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  • Brooks Run Happy is Back!

    Hey hey hey, Brooks Run Happy is back! This time with a twist. The race will include obstacle courses and uphill grinds incorporated in a nature inspired route. With a mix of on and off road terrain and the scenic view of Tanay Rizal, this race is expected to be one epic event!

    Event: Brooks Run Happy
    Date: May 11, 2014

    race kit

    Race Distances and Registration Fee:
    5k = P600
    10k = P950
    16k = P1,450
    24k = P1,600

    Transportation and Hotel Accommodation:
    Runners could avail of the Transportation and Hotel Accommodation upon registration. For more details please visit www.brooksrunning.com.ph/runhappy

    Race Kits
    Race Kits are inclusive of Race Bib, Race Shirt, Gloves, and Whistle.
    16k and 24k will receive a Fitletic Race Bib Holder on the race day.

    Medals and Prizes
    Finisher’s Medal will be given to 16k and 24k runners.

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    24k

    Prizes

    For more details and race updates like us on facebook and visit www.brooksrunning.com.ph/runhappy

     

  • A Weekend of Fitness and Fun with Women’s Health

    I just arrived from a weekend of fitness and fun at Boracay with the awesome women of Women’s Health and Summit! I think all women need an annual getaway for us to focus solely on ourselves—our body, mind, and spirit—every once in a while.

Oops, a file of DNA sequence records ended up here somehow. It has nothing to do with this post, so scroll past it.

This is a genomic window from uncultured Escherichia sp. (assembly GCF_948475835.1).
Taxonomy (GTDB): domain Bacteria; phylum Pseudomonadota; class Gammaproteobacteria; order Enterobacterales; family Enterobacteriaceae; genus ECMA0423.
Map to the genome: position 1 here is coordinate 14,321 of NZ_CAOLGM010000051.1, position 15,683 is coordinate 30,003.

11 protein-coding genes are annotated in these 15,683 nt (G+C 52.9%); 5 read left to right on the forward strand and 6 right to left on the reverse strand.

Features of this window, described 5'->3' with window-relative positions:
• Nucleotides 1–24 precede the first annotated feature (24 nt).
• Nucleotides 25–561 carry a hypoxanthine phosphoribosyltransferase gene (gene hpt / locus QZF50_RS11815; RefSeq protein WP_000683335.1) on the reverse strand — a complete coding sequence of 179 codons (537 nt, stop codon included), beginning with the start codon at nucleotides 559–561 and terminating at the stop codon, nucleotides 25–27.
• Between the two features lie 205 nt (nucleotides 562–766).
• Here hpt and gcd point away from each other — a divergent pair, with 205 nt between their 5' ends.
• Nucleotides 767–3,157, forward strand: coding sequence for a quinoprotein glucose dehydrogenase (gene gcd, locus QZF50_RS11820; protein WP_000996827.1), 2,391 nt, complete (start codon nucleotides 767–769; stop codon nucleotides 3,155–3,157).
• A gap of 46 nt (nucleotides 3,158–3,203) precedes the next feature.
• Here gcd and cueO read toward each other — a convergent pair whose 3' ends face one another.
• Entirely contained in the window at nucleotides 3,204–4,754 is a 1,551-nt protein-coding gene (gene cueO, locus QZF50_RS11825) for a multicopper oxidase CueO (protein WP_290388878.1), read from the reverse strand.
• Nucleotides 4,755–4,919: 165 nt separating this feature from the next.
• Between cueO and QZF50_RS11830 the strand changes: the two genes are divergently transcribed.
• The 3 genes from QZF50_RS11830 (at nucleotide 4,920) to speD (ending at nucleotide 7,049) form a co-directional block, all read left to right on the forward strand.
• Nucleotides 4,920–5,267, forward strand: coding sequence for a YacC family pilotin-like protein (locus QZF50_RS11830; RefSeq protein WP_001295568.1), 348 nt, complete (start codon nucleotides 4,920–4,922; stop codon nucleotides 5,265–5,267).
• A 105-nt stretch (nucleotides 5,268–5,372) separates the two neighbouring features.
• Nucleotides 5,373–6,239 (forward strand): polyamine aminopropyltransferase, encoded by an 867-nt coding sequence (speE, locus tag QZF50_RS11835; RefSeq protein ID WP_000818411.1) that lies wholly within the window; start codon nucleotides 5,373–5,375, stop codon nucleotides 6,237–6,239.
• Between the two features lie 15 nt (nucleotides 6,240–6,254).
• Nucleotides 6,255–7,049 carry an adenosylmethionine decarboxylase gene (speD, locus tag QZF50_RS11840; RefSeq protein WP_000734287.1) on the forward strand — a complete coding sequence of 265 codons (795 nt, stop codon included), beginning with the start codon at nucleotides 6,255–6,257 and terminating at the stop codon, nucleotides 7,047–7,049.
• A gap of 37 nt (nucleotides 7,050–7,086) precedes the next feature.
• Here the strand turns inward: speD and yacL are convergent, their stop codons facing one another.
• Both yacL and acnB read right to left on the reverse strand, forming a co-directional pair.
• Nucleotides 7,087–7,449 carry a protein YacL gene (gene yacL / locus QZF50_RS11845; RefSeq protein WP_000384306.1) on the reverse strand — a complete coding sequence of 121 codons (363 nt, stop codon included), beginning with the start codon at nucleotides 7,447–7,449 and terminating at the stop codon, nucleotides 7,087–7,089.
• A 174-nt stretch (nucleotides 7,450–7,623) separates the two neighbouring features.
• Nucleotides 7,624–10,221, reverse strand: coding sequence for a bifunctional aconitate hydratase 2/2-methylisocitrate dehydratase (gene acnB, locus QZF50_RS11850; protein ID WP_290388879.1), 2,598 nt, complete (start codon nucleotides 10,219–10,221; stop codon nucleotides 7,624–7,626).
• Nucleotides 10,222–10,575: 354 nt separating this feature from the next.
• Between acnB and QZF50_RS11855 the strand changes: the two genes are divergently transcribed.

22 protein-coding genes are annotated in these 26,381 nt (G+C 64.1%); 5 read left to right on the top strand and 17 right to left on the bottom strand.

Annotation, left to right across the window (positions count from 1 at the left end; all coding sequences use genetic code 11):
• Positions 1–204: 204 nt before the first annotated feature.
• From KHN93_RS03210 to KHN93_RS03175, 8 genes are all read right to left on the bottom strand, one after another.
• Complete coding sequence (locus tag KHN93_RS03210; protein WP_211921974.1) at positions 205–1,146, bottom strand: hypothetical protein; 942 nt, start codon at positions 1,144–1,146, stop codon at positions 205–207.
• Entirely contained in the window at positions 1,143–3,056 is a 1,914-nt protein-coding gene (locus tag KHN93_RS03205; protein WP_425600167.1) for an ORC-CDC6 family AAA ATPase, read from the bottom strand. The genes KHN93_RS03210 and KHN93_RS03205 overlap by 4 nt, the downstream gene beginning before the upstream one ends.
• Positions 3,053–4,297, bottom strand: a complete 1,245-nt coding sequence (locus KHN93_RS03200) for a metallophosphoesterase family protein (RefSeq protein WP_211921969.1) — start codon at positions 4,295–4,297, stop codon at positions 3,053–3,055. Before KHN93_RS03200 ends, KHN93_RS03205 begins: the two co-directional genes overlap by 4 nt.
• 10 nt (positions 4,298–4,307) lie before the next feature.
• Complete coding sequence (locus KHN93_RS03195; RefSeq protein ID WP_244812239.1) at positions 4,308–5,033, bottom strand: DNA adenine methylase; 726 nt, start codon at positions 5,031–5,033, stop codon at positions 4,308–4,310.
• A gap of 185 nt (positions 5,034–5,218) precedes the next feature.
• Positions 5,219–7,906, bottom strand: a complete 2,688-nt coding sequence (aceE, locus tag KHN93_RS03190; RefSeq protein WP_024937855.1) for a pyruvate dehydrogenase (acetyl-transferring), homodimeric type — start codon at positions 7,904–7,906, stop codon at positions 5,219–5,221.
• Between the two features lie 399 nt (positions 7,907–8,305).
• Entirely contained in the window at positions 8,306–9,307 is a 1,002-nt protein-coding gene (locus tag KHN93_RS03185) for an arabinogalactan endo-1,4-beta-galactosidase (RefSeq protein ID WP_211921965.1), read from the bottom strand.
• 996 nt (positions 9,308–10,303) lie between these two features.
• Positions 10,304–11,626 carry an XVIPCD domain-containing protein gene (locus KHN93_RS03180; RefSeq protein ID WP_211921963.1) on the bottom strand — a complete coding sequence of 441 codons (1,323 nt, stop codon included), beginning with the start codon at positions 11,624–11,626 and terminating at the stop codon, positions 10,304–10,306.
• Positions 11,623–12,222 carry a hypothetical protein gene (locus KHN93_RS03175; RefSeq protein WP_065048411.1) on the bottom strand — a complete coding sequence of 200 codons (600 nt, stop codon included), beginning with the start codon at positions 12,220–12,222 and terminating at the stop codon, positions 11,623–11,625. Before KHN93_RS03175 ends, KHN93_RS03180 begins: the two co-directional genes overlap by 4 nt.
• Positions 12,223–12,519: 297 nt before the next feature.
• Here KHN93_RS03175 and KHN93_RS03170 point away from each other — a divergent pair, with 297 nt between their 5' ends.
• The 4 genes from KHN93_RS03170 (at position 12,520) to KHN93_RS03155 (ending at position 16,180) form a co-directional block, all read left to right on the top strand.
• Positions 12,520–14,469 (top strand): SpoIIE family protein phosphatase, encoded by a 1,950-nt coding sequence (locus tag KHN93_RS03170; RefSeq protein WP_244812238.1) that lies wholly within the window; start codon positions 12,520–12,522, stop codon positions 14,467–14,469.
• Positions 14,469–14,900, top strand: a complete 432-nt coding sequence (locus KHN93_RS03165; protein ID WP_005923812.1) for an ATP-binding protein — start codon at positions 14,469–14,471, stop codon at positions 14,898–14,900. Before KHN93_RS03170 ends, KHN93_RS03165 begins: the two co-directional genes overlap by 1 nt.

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    We flew off to Boracay for the weekend for Women’s Health’s annual event, Beauty and the Beach, the biggest beauty and wellness event in the country.  It was also a grand celebration of Women’s Health Philippines’ 5th year anniversary wherein they encouraged women to give themselves a high five for their achievements.  I felt fortunate to be invited to Beauty and the Beach again having had a fantastic time there last summer of 2011.  Read about it here.

    So, last Friday, I hopped on my bike trainer (because I wouldn’t be able to ride that weekend), bid the hubby and kids goodbye, and flew off to Boracay for a weekend of fun and fitness!

    As soon as we arrived and after checking in at Pearl of the Pacific, Women’s Health spared no time in pampering us.

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    Together with Solar news anchor and event host for that weekend Hilary Isaac, we were whisked off to a 90-minute massage at Mandala Spa and Villas. It was my first time there and I loved everything about it from the friendly staff, the ambiance, the clean and well-kept rooms, and, of course, the fantastic massage. I asked for a strong massage and they gave me strong…just the way I like it! We ended the massage just in time for a quick dinner before we got some rest before the real fun began on Saturday.

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    The following day, I got up early for Beauty and the Beach classes by the beachfront. First class: Hatha Yoga! I’m a big fan of yoga especially for runners because we need to loosen up our leg muscles, which take a pounding from all the runs. It’s also great for busy people like me who need to slow down, clear the mind, and simply recalibrate.

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     - Women’s Health Editor in Chief Lara Parpan welcomes everyone to Beauty and the Beach -

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    - with Lara and event host Hilary Isaac -

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    - Never thought I’d do a yoga selfie LOL -